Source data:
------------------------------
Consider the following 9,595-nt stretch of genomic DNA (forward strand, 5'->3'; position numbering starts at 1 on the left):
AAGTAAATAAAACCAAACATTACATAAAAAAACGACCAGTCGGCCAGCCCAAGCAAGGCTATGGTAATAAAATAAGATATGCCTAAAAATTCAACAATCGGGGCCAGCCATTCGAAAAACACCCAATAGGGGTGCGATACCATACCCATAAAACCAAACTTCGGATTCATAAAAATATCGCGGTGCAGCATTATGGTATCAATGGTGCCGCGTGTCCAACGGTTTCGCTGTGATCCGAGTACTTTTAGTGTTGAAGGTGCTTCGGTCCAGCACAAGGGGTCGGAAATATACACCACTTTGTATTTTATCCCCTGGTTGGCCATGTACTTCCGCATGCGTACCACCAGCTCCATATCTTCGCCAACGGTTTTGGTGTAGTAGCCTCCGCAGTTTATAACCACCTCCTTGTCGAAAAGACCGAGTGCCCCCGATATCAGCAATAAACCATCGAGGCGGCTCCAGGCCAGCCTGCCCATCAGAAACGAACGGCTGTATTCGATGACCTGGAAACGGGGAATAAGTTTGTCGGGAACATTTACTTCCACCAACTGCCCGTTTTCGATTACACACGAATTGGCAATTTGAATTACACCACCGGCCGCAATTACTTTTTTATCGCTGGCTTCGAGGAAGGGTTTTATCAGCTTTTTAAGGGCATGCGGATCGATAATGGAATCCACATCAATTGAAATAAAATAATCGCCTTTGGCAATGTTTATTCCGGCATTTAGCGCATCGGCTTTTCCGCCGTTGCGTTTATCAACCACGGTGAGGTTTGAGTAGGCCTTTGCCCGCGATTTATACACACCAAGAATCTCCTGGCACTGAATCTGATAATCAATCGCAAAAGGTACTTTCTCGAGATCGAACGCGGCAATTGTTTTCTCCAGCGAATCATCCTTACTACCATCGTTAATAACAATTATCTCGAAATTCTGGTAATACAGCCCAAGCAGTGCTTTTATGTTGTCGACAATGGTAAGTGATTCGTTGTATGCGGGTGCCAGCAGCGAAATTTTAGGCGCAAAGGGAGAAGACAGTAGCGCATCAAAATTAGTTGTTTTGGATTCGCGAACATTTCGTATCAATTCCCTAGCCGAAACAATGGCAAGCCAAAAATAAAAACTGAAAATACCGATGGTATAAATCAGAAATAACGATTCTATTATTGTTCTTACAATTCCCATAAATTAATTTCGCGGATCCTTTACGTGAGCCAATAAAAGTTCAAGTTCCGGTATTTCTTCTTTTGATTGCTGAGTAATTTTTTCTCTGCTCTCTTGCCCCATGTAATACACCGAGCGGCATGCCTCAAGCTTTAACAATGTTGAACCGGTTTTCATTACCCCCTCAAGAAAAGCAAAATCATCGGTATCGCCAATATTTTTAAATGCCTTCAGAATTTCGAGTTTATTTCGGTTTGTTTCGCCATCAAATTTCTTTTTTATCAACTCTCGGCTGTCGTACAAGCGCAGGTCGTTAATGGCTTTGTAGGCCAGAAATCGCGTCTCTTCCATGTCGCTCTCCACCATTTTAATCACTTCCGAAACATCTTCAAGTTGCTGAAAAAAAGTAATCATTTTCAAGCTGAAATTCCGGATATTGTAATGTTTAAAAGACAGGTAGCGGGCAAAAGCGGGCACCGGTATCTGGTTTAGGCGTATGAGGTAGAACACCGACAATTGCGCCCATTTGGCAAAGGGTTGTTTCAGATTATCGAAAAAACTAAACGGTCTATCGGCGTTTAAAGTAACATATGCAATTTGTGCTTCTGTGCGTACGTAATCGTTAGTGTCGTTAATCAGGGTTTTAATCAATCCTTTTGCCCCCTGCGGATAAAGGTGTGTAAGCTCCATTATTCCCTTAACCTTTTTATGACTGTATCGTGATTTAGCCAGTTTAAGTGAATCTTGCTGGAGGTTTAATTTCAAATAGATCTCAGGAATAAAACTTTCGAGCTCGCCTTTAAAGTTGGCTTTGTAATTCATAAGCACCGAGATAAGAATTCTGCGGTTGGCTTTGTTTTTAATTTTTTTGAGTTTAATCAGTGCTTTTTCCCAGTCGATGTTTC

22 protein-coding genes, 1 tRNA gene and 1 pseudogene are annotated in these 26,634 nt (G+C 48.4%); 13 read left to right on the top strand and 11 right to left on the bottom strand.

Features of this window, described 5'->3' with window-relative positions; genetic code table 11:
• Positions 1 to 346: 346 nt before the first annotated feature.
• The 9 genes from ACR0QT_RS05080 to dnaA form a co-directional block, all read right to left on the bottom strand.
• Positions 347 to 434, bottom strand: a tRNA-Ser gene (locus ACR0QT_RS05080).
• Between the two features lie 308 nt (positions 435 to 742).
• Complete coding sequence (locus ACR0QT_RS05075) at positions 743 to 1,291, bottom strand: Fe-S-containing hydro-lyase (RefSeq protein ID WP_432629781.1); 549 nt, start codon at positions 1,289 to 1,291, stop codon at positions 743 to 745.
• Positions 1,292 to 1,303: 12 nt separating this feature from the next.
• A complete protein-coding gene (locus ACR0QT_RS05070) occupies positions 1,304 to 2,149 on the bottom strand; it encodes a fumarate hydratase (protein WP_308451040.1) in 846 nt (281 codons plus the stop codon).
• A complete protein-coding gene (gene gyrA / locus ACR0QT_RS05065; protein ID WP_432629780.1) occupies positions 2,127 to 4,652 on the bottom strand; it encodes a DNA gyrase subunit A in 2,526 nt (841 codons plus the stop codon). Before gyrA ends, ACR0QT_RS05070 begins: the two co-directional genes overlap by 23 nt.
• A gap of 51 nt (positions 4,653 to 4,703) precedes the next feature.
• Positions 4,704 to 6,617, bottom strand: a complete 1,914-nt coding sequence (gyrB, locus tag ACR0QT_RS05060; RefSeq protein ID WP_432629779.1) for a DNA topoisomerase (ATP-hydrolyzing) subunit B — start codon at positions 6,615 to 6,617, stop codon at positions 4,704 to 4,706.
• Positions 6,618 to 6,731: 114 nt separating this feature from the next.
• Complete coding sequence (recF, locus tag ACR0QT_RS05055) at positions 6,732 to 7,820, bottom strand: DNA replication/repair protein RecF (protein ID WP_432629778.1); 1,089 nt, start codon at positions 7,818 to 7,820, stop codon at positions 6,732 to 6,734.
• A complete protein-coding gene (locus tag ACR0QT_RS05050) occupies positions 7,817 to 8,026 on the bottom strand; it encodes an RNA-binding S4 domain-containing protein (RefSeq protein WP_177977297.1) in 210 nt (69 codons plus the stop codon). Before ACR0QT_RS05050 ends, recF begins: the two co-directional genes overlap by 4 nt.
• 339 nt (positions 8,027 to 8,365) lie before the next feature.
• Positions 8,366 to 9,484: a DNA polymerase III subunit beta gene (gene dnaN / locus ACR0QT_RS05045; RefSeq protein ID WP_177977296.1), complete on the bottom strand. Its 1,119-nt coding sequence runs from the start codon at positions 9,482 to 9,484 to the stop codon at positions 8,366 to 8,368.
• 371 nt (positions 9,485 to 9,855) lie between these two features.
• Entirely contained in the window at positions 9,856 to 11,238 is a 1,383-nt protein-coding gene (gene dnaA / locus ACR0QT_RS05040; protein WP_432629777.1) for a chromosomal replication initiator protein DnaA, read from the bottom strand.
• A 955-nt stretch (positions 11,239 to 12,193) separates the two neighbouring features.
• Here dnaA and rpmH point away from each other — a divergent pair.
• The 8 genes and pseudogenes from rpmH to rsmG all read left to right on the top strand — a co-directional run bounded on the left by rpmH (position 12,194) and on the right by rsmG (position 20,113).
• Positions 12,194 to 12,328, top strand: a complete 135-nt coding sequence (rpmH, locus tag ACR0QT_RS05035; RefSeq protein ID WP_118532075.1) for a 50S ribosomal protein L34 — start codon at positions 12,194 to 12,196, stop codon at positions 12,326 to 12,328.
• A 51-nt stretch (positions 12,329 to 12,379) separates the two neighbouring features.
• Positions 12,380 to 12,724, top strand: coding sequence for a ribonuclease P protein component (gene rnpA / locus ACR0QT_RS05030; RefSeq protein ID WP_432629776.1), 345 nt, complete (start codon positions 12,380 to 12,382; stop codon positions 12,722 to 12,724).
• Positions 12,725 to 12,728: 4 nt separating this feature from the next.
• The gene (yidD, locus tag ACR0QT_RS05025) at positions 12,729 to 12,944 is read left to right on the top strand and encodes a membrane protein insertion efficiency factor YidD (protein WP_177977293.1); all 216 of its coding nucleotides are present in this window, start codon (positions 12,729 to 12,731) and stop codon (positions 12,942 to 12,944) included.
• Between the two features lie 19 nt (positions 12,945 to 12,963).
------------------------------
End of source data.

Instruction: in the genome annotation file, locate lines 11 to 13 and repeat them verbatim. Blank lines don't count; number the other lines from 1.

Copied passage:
• A complete protein-coding gene (locus ACR0QT_RS05070) occupies positions 1,304 to 2,149 on the bottom strand; it encodes a fumarate hydratase (protein WP_308451040.1) in 846 nt (281 codons plus the stop codon).
• A complete protein-coding gene (gene gyrA / locus ACR0QT_RS05065; protein ID WP_432629780.1) occupies positions 2,127 to 4,652 on the bottom strand; it encodes a DNA gyrase subunit A in 2,526 nt (841 codons plus the stop codon). Before gyrA ends, ACR0QT_RS05070 begins: the two co-directional genes overlap by 23 nt.
• A gap of 51 nt (positions 4,653 to 4,703) precedes the next feature.